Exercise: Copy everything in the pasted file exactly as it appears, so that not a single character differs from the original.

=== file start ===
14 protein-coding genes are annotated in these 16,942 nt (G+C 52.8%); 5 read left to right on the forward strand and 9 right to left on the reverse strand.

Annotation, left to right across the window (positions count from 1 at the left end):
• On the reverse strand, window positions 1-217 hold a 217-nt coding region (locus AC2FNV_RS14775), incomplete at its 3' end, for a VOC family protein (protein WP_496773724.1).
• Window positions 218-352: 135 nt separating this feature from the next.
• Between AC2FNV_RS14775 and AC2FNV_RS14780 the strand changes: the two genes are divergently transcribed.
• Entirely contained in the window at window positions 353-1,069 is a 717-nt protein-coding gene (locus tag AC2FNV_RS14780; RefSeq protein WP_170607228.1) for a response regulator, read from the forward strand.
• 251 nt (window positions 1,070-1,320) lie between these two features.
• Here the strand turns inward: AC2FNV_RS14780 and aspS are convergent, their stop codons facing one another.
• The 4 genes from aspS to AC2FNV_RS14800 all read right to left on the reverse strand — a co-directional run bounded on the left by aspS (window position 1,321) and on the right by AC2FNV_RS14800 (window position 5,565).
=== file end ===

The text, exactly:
14 protein-coding genes are annotated in these 16,942 nt (G+C 52.8%); 5 read left to right on the forward strand and 9 right to left on the reverse strand.

Annotation, left to right across the window (positions count from 1 at the left end):
• On the reverse strand, window positions 1-217 hold a 217-nt coding region (locus AC2FNV_RS14775), incomplete at its 3' end, for a VOC family protein (protein WP_496773724.1).
• Window positions 218-352: 135 nt separating this feature from the next.
• Between AC2FNV_RS14775 and AC2FNV_RS14780 the strand changes: the two genes are divergently transcribed.
• Entirely contained in the window at window positions 353-1,069 is a 717-nt protein-coding gene (locus tag AC2FNV_RS14780; RefSeq protein WP_170607228.1) for a response regulator, read from the forward strand.
• 251 nt (window positions 1,070-1,320) lie between these two features.
• Here the strand turns inward: AC2FNV_RS14780 and aspS are convergent, their stop codons facing one another.
• The 4 genes from aspS to AC2FNV_RS14800 all read right to left on the reverse strand — a co-directional run bounded on the left by aspS (window position 1,321) and on the right by AC2FNV_RS14800 (window position 5,565).